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BankerGirl last won the day on September 18

BankerGirl had the most liked content!

About BankerGirl

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    Senior Member
  • Birthday 01/18/1967

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    Medical Technologist/ Blood Bank Supervisor

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  1. BankerGirl

    BloodBankTalk: Allergic Reaction

    I just answered this question. My Score FAIL  
  2. I just answered this question. My Score PASS  
  3. BankerGirl

    2 cell verses 3 cell screen

    We perform Electronic Crossmatch at our facility, and the computer differentiates antibodies as clinically significant or not clinically significant. Even if the antibody is not considered significant, it is set to not allow EXM if the present antibody screen is positive. We don't consider anti-D from a documented, recent RhIG administration clinically significant so as not to brand the lady with an anti-D forever.
  4. Very interested in this concept. What exactly does the electronic order state, other than the standard? Does it specify a quantity or a duration for the order? And how do you handle the requirement for the Blood Bank Director's review? I recently had a physician return a form 3.5 months after I first sent it to him with a signature but no date. This is the latest one by far, but they usually take a few days to come back.
  5. BankerGirl

    BloodBankTalk: Allergic Reaction

    I just answered this question. My Score FAIL  
  6. BankerGirl

    MTP with EPIC

    We have Meditech instead of Epic, but we also do all of our MTP documentation on paper. We have a designated recorder that is responsible for documenting transfusions, vitals and lab results. We have a few more MTPs than you from what you said, but there is no way they could do this in the computer. We never know where the MTP will occur and getting the recorder access to a mobile PC that she can move along with the patient (they almost always end up in OR at some point) would be a nightmare. The documentation is usually not ideal, but the situations themselves rarely go as they are "supposed to go" so we analyze every MTP after the fact and try to do better the next time.
  7. This is how we have it set up. Works just fine.
  8. BankerGirl

    Transfusion of Visibly Bloody Units

    It was documented as a safety event, and no, I didn't get the unit back so I can't say how bloody. The nurse called me after she transfused the unit and had discarded the bag. I didn't think about her spiking the unit prior to laying it down. I have had leaking segments before, but I pulled the segs just prior to issue and would think that I would have noticed blood on my hands or the checkout counter if that had been the case. I do handle and mix them while inspecting them at issue. She put in the incident that the labels were bloody when she got the unit from the courier, but that it looked dried and she just thought it was odd. Later when she picked it up to transfuse it she had blood on her gloves. If it leaked in transit, I would think the courier would have had blood on her hands, and she did not.
  9. We recently had a nurse call to say that the unit of blood she received was visibly bloody on both sides of the unit. Blood was smeared on both the unit label and the crossmatch compatibility label. The courier brought it to her and she laid it down in the patient's room while she went to attend to another patient, and when she returned and picked up the unit, it was bloody. She checked it for leaks and, finding none, started the transfusion "because the patient needed the blood." (She is Type A Neg with an anti-Fya and a 6 gram hgb.) She then called the courier who brought her the blood and the courier said she didn't have any blood on her and didn't see any blood on the unit when she picked it up. The nurse then contacted our Employee Health nurse who told her to call the blood bank. I was the individual who checked out the blood and told the nurse that it did not leave the blood bank in that condition. Any thoughts on this situation? I want to scream NO! NO! NO! but need some ammo for our risk manager. By the way, each manager concluded that their employee did nothing wrong and "Standard of Care" was met.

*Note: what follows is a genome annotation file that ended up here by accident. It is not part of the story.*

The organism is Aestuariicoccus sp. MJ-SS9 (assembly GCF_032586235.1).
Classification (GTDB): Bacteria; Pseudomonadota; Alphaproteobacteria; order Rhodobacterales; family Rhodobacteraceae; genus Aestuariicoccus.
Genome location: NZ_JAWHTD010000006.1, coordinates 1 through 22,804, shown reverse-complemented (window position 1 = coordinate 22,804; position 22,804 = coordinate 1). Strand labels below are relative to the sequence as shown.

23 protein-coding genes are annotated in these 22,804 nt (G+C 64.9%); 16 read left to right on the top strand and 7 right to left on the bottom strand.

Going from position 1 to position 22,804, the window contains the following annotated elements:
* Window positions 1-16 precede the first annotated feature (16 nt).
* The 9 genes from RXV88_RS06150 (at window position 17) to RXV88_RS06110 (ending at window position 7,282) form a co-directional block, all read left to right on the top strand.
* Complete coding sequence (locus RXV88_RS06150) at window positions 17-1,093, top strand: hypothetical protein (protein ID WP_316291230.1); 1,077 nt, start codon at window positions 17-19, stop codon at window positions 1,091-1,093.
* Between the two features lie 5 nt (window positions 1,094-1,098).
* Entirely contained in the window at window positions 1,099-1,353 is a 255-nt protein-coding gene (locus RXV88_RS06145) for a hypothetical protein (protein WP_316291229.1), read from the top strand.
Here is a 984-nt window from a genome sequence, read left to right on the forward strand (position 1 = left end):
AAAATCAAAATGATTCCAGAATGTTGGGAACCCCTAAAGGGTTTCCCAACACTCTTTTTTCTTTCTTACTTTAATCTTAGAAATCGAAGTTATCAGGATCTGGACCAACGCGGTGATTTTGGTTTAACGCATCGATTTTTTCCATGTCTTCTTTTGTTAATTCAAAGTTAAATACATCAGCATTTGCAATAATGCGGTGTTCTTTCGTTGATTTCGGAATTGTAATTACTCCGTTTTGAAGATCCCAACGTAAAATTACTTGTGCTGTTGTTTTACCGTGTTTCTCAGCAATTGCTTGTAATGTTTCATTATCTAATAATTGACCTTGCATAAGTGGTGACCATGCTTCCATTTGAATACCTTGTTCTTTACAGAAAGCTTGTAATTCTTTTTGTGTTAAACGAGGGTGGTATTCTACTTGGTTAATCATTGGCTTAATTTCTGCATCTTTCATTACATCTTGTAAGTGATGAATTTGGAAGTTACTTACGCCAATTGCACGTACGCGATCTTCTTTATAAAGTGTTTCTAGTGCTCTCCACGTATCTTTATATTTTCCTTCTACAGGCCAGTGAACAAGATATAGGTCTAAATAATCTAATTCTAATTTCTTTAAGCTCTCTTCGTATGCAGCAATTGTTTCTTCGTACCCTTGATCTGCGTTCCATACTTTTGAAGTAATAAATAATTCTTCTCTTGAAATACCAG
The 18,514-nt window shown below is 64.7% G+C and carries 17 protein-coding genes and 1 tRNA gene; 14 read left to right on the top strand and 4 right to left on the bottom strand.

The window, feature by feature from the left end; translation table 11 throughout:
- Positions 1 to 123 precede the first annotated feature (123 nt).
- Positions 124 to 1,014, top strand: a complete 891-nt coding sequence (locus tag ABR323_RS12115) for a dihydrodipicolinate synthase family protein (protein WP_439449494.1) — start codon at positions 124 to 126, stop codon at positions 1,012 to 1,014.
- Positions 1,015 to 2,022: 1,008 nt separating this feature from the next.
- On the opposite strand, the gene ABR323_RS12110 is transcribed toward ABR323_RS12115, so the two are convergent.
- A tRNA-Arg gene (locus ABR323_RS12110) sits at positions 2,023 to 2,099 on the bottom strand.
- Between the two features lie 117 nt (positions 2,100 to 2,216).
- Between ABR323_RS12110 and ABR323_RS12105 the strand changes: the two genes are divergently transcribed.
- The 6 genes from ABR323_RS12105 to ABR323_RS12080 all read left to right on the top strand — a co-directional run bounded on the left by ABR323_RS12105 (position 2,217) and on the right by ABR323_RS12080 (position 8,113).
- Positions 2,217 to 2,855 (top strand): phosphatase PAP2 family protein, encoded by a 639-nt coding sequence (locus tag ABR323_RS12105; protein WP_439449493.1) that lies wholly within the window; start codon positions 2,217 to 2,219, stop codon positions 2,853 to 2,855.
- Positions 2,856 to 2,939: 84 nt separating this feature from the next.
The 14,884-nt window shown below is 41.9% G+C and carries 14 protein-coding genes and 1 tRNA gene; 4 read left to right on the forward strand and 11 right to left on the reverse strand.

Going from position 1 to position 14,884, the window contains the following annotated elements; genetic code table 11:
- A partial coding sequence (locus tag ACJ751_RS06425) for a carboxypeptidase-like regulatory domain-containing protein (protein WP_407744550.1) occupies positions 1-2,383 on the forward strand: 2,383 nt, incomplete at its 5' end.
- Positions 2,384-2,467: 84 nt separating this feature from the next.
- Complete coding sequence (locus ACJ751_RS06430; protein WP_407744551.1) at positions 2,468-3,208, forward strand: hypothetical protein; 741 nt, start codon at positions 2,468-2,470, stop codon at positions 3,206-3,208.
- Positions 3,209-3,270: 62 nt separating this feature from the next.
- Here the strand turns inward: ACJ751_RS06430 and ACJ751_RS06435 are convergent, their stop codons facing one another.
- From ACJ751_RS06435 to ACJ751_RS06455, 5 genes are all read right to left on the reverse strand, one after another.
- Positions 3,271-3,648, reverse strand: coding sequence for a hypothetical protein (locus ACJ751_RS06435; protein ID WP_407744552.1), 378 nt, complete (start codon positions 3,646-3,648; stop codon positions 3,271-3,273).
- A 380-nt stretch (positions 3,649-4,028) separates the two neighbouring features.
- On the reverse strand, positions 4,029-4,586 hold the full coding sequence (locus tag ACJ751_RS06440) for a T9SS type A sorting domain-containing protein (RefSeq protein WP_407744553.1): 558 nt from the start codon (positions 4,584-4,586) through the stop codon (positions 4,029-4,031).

10. BankerGirl

    antibody identification art or science

    Malcolm, I'm shocked!
  11. We do the same as above.
  12. BankerGirl

    Meditech Orders Inpatient vs Outpatient

    We also use their Medical Record number for our patient wristband, and we manually result the second Type and Screen. I don't know of a way to copy the results, although that would be really nice. Most of the time the blood bank orders are on their own requisition, so we can use the Move To Another Account without any issues.
  13. BankerGirl

    Meditech Orders Inpatient vs Outpatient

    We move the account number if there are no other tests on the requisition. If there are, we simply copy the results into the Inpatient order and credit the charges on the outpatient one. This assumes that the outpatient was armbanded when the type and screen was done and meets our requirements for pre-transfusion testing.
  14. We have an NPR writer on contract with the hospital. I hope we never lose her!
  15. I have found most of the standard blood bank reports useless for transfusion review. I don't specifically remember data mashed up and becoming unreadable, but it is difficult to do a proper review with the multi-line reports that they give you. I had my NPR writer develop a transfusion review report for me which pulls all of the data I need in a semi-colon delimited format. I download this report, export it into Excel, and then each transfusion is on its own line with headings that I can sort any way I need. This has been a lifesaver!

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